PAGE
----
'Stop the Presses! How Greed, Incompetence (and the Internet) Wrecked Fairfax'
By Ben Hills
ABC Books | $39.99
Manufacturing in Australia is not doomed so long as there are theories to be constructed (and published as books) about the decline and fall of the once-mighty Fairfax newspaper empire. As that kind of empire goes, Fairfax can make a couple of claims none of the others can. It is the oldest survivor of the era of family-run newspapers, and its flagship Sydney Morning Herald (founded 1831) is the oldest continuously published newspaper in the southern hemisphere. The higher they fly, the harder…
A flurry of book-length attempts at explaining the company’s slow-motion implosion has appeared in recent years, the most notable until now being Killing Fairfax, by Australian Financial Review reporter Pamela Williams. That 2013 paperback was subtitled “Packer, Murdoch & the Ultimate Revenge,” in a nod to the complex causes that turned the Age, once regularly referred to as “one of the world’s great newspapers,” into a shrinking compact remnant of its old Leviathan self.
In those glory days, senior executives were proud of the paper’s global reputation for excellence but still able to puncture any pretensions of grandeur with a well-aimed shaft. This reviewer, who worked for the Age at the beginning of the 1980s when its daily circulation exceeded 250,000 – a record unequalled in its 160-year history – recalls ripples of mirth spreading among the staff on hearing that deputy editor Peter Cole-Adams had picked up the phone at the paper’s then lavishly staffed London bureau and satirically intoned, “Good morning. You’ve reached the Age, one of the world’s newspapers.”
Williams’s work treats the humbling of Fairfax as a sort of manslaughter mystery: no one set out to murder the Old Firm but, when it comes to whodunnit, everyone seems to have given Fate a helping nudge.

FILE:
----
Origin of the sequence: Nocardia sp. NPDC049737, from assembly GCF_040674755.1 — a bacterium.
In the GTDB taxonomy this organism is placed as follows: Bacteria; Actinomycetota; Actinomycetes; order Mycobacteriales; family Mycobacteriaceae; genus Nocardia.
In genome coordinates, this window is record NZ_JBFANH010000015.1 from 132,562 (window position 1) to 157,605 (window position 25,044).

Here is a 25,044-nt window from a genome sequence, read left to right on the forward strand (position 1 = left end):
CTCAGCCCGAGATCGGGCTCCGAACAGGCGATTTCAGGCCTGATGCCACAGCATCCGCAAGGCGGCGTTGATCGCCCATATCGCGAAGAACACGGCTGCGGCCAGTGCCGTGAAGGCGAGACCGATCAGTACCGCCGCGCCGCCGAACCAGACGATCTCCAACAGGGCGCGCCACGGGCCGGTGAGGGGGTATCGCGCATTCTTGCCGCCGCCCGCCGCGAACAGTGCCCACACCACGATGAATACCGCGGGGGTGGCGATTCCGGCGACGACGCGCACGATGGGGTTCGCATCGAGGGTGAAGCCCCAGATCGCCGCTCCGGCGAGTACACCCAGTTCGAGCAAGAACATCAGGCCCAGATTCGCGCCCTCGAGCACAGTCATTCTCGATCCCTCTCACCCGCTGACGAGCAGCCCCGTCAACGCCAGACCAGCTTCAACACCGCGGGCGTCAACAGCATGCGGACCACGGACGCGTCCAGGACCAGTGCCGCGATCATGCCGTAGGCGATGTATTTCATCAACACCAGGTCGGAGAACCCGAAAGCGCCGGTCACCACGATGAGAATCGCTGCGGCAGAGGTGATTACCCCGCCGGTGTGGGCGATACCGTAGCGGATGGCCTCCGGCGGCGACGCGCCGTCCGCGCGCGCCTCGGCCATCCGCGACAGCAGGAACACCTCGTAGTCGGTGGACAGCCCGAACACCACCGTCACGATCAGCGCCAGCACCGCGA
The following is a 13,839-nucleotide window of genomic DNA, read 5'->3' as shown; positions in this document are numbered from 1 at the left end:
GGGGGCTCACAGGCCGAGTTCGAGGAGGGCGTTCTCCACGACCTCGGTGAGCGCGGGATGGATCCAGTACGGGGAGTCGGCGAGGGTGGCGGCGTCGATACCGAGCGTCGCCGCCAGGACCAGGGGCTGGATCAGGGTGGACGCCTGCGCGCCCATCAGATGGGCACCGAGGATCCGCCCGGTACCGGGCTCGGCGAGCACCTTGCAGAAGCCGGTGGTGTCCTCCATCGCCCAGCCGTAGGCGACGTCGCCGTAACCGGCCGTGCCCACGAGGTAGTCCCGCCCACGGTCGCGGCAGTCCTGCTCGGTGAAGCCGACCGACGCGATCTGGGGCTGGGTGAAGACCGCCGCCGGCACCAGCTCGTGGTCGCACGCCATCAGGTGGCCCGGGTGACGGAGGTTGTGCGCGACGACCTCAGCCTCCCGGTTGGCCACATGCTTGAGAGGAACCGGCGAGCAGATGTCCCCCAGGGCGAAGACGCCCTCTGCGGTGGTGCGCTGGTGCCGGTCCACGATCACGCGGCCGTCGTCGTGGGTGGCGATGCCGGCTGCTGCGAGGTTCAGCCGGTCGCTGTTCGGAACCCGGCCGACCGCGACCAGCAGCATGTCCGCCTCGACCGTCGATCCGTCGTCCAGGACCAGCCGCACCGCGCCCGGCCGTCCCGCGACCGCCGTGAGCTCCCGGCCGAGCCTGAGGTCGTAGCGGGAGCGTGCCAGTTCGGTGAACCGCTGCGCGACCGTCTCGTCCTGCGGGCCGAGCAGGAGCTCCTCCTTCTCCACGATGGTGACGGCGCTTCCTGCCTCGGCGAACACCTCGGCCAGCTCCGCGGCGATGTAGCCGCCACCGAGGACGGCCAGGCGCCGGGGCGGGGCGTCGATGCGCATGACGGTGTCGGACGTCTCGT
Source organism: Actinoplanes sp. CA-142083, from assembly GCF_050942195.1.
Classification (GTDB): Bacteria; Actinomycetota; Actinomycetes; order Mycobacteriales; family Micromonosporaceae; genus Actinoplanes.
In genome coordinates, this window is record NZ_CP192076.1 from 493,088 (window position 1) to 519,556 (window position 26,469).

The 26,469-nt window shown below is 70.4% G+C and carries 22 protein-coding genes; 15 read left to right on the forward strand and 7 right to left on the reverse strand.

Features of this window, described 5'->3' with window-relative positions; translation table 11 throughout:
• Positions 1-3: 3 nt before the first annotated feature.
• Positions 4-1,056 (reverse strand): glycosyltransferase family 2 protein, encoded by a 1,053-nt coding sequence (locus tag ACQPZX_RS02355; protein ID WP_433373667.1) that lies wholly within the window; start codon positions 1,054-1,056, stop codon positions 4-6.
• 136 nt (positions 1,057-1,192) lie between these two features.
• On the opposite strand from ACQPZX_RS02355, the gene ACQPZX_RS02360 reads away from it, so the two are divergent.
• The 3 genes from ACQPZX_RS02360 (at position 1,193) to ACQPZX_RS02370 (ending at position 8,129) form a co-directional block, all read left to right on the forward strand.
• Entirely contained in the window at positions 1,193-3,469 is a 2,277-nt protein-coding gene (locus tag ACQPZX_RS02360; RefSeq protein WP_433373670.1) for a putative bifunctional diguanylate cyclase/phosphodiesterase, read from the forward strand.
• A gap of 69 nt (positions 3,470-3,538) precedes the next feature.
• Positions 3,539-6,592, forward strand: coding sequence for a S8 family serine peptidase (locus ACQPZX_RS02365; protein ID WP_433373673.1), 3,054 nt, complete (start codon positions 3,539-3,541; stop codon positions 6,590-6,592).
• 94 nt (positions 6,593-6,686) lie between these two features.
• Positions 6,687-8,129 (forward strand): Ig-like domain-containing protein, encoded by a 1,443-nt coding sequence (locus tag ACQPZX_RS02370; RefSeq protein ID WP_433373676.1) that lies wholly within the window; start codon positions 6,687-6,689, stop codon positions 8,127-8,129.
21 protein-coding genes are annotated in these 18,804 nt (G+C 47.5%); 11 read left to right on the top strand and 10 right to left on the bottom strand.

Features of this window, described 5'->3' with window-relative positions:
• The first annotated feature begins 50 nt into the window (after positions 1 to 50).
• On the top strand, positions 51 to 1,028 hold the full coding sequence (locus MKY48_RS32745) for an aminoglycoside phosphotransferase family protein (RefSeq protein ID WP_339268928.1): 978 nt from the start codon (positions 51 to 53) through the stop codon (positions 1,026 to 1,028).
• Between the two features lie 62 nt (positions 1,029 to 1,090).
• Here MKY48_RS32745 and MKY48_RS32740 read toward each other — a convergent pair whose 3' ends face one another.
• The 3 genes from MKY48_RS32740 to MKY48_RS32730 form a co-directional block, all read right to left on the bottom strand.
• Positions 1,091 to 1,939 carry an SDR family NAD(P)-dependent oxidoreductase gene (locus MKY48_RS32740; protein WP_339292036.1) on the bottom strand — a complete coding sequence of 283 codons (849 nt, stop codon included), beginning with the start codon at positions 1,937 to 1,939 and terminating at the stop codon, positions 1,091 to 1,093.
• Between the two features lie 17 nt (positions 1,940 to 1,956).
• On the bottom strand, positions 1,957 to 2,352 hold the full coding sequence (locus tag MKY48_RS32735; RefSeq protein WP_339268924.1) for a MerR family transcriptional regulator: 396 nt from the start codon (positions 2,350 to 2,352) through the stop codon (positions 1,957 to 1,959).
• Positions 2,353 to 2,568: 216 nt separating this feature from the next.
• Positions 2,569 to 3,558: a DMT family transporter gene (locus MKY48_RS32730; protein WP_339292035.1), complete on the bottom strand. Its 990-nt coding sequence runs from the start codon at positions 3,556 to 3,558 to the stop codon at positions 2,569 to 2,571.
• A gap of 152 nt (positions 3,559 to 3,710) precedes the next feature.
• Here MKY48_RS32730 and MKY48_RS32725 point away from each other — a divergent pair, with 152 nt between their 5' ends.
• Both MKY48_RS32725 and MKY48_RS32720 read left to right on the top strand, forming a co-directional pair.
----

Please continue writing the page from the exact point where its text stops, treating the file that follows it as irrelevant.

Hot on its heels comes the latest investigation of this media giant’s comeuppance, from the acerbic pen of former Age wunderkind and Sydney Morning Herald super-correspondent Ben Hills, whose warts-and-all portrait of his former boss, legendary Age editor Graham Perkin, appeared in 2010.
Hills, too, resists a simplistic “It was Wokka wot dunnit” explanation, although he does give due emphasis to the reverse-Midas touch of Young Warwick Fairfax in the late eighties. The culprits Hills fingers in the subtitle of his book – “How Greed, Incompetence (and the Internet) wrecked Fairfax” – are a motley crew. Yet the tale he tells of how they interacted to hasten the hollowing-out process is not only credible but convincing.
Acknowledging “the competition,” Hills promises in his prologue to provide more than a mere historical account of corporate downfall. It is a promise largely redeemed in nearly 400 pages that see the author move from boardroom fly-on-the-wall to social commentator, and even to rural reporter. For it was not just the celebrated mastheads of big-city titles that were lashed by a perfect storm of hostile elements: the smallest, most remote outposts of empire also came tumbling down.
It is Hills’s gift as a reporter capable of adding the human dimension to his description of a powerful institution’s first intimations of mortality that lifts Stop the Presses! above the ruck. His shoe leather can be heard pounding the pavements of Cobar, in northwest New South Wales, as he discovers the damage done by the felling of Fairfax to the least of its far-flung family.